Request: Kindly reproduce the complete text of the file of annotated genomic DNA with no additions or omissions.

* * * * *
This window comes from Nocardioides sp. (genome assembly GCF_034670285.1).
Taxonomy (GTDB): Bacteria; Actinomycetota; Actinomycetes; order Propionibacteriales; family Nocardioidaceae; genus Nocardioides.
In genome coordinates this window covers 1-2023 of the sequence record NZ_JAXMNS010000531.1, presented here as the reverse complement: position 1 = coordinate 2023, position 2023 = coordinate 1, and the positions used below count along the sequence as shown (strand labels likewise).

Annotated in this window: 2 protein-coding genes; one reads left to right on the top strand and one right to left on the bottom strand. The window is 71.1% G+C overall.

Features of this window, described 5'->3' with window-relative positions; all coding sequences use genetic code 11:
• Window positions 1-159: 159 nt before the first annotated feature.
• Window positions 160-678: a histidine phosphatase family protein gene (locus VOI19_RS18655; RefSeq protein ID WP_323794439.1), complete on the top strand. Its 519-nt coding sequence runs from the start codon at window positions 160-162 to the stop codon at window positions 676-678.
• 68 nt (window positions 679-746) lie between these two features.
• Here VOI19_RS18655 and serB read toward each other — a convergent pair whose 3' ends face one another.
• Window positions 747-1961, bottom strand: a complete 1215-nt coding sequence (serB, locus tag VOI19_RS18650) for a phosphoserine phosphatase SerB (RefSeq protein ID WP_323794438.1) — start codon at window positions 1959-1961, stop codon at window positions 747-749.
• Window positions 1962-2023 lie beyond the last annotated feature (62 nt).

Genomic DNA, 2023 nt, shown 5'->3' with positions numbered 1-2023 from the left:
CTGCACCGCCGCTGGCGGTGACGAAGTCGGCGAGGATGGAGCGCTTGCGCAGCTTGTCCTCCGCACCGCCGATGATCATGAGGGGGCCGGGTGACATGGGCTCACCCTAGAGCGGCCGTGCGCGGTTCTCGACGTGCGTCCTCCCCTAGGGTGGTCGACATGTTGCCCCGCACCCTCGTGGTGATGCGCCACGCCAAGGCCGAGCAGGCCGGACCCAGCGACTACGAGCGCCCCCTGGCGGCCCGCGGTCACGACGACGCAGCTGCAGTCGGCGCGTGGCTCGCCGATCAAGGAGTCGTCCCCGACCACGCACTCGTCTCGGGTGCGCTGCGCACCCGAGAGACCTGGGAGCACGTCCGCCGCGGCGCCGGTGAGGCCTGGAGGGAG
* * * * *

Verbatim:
This window comes from Nocardioides sp. (genome assembly GCF_034670285.1).
Taxonomy (GTDB): Bacteria; Actinomycetota; Actinomycetes; order Propionibacteriales; family Nocardioidaceae; genus Nocardioides.
In genome coordinates this window covers 1-2023 of the sequence record NZ_JAXMNS010000531.1, presented here as the reverse complement: position 1 = coordinate 2023, position 2023 = coordinate 1, and the positions used below count along the sequence as shown (strand labels likewise).

Annotated in this window: 2 protein-coding genes; one reads left to right on the top strand and one right to left on the bottom strand. The window is 71.1% G+C overall.

Features of this window, described 5'->3' with window-relative positions; all coding sequences use genetic code 11:
• Window positions 1-159: 159 nt before the first annotated feature.
• Window positions 160-678: a histidine phosphatase family protein gene (locus VOI19_RS18655; RefSeq protein ID WP_323794439.1), complete on the top strand. Its 519-nt coding sequence runs from the start codon at window positions 160-162 to the stop codon at window positions 676-678.
• 68 nt (window positions 679-746) lie between these two features.
• Here VOI19_RS18655 and serB read toward each other — a convergent pair whose 3' ends face one another.
• Window positions 747-1961, bottom strand: a complete 1215-nt coding sequence (serB, locus tag VOI19_RS18650) for a phosphoserine phosphatase SerB (RefSeq protein ID WP_323794438.1) — start codon at window positions 1959-1961, stop codon at window positions 747-749.
• Window positions 1962-2023 lie beyond the last annotated feature (62 nt).

Genomic DNA, 2023 nt, shown 5'->3' with positions numbered 1-2023 from the left:
CTGCACCGCCGCTGGCGGTGACGAAGTCGGCGAGGATGGAGCGCTTGCGCAGCTTGTCCTCCGCACCGCCGATGATCATGAGGGGGCCGGGTGACATGGGCTCACCCTAGAGCGGCCGTGCGCGGTTCTCGACGTGCGTCCTCCCCTAGGGTGGTCGACATGTTGCCCCGCACCCTCGTGGTGATGCGCCACGCCAAGGCCGAGCAGGCCGGACCCAGCGACTACGAGCGCCCCCTGGCGGCCCGCGGTCACGACGACGCAGCTGCAGTCGGCGCGTGGCTCGCCGATCAAGGAGTCGTCCCCGACCACGCACTCGTCTCGGGTGCGCTGCGCACCCGAGAGACCTGGGAGCACGTCCGCCGCGGCGCCGGTGAGGCCTGGAGGGAG